Homemade body butter starts with butter. I’ve found that shea butter is the perfect base butter, since it’s soft and easy to work with. My homemade formula calls for a 1/4 cup of shea butter as the base butter.

From there, it’s up to you, the maker, to customize the body butter. You’ll need a total of 1/2 cup butter, so you can either double the shea (for a total of 1/2 cup), or mix the shea with a different butter: 1/4 cup of cocoa butter or 1/4 cup of mango butter.

Simple, homemade, and customizable body butter that leaves the skin naturally-nourished and moisturized.

Let’s take a look at each butter…

Shea Butter: Shea butter comes from the “nut” (or pit) of the fruit found on the Karite Tree. It has a strong scent when it’s purchased in an unrefined state. I use unrefined/crude shea butter in recipes (including body butter), but if you don’t care for the (natural) fragrance, I recommend using refined shea butter. Since shea butter is naturally soft, it can be used as the main ingredient in body butter, or it may be combined with another butter–cocoa or mango butter–to create a custom body butter.

Cocoa Butter: Cocoa butter comes from the cocoa bean, so it smells like chocolate. Cocoa butter is hard, at room temperature, and it melts easily. I don’t recommend making a 100% cocoa butter body butter because you’ll end up with a final product that’s solid as a rock. Cocoa butter must be mixed with a softer butter, like shea or mango butter, to yield a soft and spreadable final product.

Mango Butter: Mango butter comes from the seed of mango fruit. It’s a soft butter, similar to shea butter, that can have a bit of a gritty texture before it’s melted down to create body butter. If you don’t want to use shea butter to make body butter, then mango butter is the best replacement. Mango butter may be combined with shea or cocoa butter to create a custom body butter.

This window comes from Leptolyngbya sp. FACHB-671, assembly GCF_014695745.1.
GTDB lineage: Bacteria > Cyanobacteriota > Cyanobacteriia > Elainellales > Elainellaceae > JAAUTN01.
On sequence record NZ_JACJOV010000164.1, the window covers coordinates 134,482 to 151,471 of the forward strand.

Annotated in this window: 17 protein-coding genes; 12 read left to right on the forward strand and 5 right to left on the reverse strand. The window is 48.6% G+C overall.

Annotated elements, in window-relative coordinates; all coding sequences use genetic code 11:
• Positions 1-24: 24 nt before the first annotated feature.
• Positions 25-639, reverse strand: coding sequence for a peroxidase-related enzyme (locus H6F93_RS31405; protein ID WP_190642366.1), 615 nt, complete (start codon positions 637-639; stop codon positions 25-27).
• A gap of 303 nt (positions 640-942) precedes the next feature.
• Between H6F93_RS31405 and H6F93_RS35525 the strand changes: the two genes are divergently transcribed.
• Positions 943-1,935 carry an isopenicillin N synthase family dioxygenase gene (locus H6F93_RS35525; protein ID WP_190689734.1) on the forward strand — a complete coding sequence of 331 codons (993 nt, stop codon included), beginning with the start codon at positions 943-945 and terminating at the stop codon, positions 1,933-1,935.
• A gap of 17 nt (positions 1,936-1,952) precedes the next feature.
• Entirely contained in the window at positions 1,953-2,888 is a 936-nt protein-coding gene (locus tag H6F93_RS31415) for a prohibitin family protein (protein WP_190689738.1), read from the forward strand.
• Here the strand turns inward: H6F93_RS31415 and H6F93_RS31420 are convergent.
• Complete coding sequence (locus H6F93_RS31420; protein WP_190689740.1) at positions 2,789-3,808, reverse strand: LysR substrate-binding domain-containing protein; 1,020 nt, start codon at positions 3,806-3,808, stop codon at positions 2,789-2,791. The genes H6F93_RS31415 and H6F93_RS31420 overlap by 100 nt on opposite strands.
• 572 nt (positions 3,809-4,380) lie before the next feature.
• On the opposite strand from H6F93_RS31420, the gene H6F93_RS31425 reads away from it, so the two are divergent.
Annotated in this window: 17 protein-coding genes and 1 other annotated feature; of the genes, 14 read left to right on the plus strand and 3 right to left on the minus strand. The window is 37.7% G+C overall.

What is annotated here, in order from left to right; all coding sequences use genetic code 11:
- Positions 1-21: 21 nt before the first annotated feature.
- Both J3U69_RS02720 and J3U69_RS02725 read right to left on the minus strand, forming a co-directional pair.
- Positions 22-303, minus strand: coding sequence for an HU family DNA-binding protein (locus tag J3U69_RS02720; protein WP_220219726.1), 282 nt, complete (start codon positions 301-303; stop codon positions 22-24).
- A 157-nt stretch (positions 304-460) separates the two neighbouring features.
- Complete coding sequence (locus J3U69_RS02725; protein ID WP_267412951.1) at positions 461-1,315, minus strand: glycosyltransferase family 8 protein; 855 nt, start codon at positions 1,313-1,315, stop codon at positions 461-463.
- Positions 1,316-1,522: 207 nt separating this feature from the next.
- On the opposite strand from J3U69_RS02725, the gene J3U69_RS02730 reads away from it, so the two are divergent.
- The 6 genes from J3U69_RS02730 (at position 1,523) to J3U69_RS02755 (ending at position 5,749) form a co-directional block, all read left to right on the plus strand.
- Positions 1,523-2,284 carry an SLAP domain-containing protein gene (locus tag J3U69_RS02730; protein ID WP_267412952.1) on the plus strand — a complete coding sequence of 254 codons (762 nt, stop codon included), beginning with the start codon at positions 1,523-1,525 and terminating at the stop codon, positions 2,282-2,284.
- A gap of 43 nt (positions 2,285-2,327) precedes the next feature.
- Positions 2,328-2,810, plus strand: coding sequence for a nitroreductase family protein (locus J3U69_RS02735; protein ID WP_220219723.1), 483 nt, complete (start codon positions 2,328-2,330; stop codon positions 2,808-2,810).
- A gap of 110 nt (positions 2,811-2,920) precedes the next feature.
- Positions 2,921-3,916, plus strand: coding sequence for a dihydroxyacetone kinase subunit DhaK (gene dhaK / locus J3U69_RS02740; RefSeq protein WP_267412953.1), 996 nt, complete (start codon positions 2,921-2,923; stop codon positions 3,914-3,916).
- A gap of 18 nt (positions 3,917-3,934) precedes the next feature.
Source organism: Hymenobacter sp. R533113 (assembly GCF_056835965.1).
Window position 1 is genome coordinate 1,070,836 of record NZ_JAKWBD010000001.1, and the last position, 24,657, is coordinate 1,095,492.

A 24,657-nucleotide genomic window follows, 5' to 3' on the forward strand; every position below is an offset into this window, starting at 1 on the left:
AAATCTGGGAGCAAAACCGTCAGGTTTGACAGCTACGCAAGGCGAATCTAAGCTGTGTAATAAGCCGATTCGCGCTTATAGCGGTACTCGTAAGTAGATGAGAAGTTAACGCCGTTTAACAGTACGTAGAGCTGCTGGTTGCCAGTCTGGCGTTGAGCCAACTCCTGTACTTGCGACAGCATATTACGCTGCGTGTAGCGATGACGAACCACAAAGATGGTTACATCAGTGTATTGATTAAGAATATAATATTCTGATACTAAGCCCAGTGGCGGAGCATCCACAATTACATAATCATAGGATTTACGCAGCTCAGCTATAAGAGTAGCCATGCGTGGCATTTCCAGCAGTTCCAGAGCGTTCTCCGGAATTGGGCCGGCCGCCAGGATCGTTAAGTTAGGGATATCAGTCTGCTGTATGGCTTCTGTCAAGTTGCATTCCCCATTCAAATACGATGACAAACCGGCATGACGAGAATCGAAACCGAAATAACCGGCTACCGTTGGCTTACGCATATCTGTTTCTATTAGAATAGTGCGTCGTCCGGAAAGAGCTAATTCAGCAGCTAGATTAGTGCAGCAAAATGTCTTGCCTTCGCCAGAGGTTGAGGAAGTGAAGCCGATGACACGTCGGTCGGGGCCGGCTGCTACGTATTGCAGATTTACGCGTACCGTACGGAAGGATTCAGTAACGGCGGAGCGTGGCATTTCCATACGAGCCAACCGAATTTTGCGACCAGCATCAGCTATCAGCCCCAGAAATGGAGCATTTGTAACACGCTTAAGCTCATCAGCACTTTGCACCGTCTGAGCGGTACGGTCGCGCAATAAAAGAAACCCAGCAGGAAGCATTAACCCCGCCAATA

Simple, homemade, and customizable body butter that leaves the skin naturally-nourished and moisturized.

Main Ingredient: Carrier Oil

Oil is the second main ingredient used to make body butter. The oils used in skincare recipes are typically referred to as carrier oils, although I usually call them nourishing oils.

The oil used is completely up to you. For my body, I usually stick with almond or jojoba oil, and just started playing around with grapeseed oil. Virgin coconut oil may also be used; it’s just not my personal preference.

Another option is to use a carrier oil blend. I particularly like this option for making a butter used on my face. I’ve been using Clear Complex with shea butter (find the recipe here), and absolutely love it. Other carrier oil blends, include: Near Perfection and Younger Glo.

Simple, homemade, and customizable body butter that leaves the skin naturally-nourished and moisturized.

Optional Ingredients: Arrowroot and Essential Oils

Some folks find that body butter is a bit too greasy to apply all over the body. The good news is that there’s a simple solution for this issue…arrowroot flour/starch. A small amount of arrowroot flour/starch may be added to the liquid oil before pouring the oil into the melted butter(s).